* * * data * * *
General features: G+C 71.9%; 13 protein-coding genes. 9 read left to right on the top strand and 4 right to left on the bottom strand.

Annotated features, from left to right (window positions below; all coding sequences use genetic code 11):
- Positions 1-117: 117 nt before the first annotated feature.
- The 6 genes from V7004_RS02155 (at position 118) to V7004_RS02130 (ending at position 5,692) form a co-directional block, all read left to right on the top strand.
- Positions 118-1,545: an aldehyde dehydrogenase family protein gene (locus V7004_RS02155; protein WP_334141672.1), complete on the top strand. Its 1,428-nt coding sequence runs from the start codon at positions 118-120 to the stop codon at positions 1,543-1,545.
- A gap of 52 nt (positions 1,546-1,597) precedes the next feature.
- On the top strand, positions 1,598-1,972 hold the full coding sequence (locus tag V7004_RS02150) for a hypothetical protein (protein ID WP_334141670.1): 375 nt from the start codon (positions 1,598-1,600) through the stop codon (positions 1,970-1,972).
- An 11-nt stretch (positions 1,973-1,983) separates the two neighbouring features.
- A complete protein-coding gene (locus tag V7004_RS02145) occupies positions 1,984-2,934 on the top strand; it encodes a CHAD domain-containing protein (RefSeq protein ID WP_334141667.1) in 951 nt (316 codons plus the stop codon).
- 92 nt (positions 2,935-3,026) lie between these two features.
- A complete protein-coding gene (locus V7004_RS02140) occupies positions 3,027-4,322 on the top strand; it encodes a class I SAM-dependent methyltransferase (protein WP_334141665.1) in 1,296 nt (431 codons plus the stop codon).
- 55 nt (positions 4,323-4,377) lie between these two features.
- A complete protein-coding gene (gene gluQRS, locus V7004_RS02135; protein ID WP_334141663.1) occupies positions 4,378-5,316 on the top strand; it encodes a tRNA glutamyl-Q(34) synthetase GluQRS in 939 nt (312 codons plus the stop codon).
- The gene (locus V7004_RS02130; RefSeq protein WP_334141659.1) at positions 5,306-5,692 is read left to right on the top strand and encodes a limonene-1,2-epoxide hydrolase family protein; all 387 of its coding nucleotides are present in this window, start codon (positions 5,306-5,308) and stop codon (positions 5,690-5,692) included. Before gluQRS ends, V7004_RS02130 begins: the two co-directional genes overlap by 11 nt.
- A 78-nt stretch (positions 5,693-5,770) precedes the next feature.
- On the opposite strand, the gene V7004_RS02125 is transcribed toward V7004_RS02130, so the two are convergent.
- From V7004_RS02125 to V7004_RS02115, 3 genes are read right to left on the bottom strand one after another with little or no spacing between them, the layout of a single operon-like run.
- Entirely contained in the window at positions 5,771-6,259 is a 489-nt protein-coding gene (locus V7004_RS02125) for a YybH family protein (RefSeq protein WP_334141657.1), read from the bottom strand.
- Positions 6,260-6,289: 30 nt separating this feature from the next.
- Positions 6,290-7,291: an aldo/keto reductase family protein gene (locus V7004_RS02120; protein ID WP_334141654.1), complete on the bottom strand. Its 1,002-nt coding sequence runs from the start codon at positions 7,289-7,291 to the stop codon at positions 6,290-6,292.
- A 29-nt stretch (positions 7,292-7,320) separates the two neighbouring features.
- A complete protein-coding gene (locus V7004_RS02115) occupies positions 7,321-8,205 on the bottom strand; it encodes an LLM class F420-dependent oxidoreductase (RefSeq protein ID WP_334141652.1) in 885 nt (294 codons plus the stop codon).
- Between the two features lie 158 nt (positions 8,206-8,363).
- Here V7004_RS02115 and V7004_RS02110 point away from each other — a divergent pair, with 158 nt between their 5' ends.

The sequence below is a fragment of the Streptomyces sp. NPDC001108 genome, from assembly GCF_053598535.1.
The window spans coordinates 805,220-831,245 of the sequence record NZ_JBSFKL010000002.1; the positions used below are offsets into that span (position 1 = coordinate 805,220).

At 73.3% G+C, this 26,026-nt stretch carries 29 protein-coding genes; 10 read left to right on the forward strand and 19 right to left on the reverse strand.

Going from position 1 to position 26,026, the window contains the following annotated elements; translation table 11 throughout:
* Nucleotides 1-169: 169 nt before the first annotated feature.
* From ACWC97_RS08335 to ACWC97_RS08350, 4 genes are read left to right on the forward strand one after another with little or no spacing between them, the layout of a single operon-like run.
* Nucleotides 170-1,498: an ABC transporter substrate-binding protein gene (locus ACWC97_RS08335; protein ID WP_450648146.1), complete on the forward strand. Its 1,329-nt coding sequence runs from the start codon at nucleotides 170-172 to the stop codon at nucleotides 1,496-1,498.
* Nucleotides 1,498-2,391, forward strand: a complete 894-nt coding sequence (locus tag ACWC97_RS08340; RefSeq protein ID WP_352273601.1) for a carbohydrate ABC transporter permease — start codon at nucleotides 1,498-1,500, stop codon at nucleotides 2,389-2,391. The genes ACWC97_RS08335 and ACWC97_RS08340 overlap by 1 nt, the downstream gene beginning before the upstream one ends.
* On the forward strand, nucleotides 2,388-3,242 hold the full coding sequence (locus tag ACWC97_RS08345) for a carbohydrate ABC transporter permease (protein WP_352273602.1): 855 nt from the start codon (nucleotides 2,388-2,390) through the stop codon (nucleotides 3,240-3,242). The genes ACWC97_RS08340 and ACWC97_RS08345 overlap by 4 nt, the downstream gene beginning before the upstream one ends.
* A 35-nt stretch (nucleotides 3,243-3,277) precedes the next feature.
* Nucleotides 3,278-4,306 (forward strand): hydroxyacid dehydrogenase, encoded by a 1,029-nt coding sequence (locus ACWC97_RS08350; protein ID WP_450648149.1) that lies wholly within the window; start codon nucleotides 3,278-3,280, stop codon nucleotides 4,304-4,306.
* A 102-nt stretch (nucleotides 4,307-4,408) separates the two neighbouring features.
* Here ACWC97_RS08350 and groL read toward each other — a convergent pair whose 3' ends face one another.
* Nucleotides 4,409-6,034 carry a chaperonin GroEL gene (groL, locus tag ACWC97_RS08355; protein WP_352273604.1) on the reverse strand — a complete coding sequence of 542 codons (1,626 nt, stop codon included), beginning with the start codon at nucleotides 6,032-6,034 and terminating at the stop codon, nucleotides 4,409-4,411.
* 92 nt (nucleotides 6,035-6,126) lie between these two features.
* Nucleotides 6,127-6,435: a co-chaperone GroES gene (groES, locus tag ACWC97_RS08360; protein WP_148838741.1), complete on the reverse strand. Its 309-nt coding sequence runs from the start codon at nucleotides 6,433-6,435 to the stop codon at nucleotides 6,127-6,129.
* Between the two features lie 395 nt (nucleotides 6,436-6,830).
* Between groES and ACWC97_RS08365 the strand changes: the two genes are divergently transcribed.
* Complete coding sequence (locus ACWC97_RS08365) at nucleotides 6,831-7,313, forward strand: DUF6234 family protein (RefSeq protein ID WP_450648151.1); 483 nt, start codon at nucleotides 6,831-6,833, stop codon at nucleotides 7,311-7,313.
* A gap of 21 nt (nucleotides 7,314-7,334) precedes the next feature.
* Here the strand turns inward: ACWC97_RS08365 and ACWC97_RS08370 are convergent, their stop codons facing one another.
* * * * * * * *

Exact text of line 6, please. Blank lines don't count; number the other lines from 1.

- A gap of 52 nt (positions 1,546-1,597) precedes the next feature.